Where are our e-readers?

We want to buy, publishers want to sell, vendors want to ship. So where are our e-readers?

We want to buy, publishers want to sell, vendors want to ship. So where are our e-readers?

Michael Carney


What if you gave a party and virtually no-one came? That’s what happened to US daily newspaper Newsday.

Newsday is a suburban daily newspaper that serves the New York City borough of Queens on Long Island. In 2009, Newsday was the 11th most popular newspaper in the United States, with a daily circulation averaging 357,124. In other words, it’s one of the biggies, selling about twice as many copies as the New Zealand Herald.

Like newspapers everywhere, Newsday has been looking for ways to monetise its content on the web. In October 2009, Newsday put up a paywall, restricting access to most of its content to paying subscribers. If you subscribed to the print edition, or were a subscriber to the cable television services of Newsday’s owner, Cablevision, you had unlimited access to the site content. Otherwise, you had to pay US$5 a week for the privilege.

Redesigning the web operation to implement the paywall reportedly cost Newsday US$4 million dollars. So how much additional revenue did this new strategy create?

After three months, Newsday’s publisher revealed in mid-January that just 35 people had signed up to peek behind the paywall. Yes, just 35 people—about the capacity of a medium-sized bus. That’s a cost per acquisition of about, oh, US$114,286 per person.

Add Newsday to the steadily growing list of newspaper publishers who have proven that the general public won’t pay for content online—or at least, not for news that they (rightly or wrongly) perceive they can read for free elsewhere.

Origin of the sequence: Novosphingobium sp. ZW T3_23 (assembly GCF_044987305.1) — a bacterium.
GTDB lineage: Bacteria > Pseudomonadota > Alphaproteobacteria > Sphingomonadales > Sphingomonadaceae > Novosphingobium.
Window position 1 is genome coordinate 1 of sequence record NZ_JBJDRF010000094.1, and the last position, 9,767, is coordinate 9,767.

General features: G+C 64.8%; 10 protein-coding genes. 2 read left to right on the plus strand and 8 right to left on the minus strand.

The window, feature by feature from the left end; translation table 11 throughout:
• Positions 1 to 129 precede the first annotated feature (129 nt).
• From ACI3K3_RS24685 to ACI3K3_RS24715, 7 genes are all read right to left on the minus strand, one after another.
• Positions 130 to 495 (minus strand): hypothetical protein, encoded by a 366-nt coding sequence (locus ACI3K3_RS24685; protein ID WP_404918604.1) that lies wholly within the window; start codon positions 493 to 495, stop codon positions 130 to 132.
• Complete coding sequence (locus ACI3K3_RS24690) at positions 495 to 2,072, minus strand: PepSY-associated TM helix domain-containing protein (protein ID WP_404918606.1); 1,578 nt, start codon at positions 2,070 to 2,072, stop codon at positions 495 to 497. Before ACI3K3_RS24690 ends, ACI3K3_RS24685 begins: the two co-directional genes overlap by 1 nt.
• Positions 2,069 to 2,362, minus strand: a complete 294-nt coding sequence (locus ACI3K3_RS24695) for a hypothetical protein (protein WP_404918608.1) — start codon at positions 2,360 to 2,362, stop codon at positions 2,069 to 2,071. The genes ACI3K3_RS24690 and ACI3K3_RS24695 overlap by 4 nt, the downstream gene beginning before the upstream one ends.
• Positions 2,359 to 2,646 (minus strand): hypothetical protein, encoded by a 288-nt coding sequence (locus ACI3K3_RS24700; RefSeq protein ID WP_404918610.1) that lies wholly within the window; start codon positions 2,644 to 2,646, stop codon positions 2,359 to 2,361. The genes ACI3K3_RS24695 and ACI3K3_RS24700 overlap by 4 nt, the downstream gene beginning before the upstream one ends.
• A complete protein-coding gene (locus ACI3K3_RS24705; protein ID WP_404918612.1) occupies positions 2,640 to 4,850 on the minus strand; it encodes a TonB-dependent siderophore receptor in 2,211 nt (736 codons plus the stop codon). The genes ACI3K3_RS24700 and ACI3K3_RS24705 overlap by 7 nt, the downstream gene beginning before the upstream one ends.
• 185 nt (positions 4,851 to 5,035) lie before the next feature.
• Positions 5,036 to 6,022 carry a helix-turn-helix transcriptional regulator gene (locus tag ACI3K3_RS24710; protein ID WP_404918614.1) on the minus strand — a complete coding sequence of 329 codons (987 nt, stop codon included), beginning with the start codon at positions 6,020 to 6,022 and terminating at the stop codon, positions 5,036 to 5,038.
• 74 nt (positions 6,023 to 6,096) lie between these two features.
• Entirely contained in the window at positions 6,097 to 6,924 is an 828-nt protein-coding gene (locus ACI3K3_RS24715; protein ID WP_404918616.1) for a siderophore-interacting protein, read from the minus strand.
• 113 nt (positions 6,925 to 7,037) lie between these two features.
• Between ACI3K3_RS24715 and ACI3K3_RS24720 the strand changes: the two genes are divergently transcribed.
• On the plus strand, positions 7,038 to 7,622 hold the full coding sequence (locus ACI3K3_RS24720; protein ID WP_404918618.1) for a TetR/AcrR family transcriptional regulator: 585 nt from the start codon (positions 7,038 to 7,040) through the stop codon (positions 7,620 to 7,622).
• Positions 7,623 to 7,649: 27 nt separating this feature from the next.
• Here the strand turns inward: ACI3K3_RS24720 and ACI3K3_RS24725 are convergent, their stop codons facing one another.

Which is why print publishers in particular are so desperately interested in the Apple iPad, the Amazon Kindle, the Sony eReader and similar gadgets: because these standalone electronic reading devices are constructed around a model of at least micro-payments—and sometimes a whole lot more. Both consumers and content providers bring a completely different mindset to the e-reader: convenience, but with a cost. This is the best chance since the mid-90s (when publishers first agonised about how much content to give away online but failed to find a unified solution) to extract a toll for information expensively gathered and currently given away.

The world-changing digital devices are not available in New Zealand. You can read e-books on your computer—but it’s not easy, it’s not fast and it’s certainly not convenient. Will Kiwis pay for that stunted experience? Not many and not much

E-reading devices offer a lot of promise, not just to print and magazine publishers but also to those other purveyors of printed matter, book publishers. And the devices are catching on fast: the Kindle was Amazon’s most-gifted item in the 2009 holiday season. Not only that, but on Christmas Day 2009, for the first time ever, Amazon customers purchased more e-books than physical books.

That was a seasonal blip, of course, but the underlying statistics are staggering: Amazon now sells six e-books for the Kindle for every ten physical books with the same titles.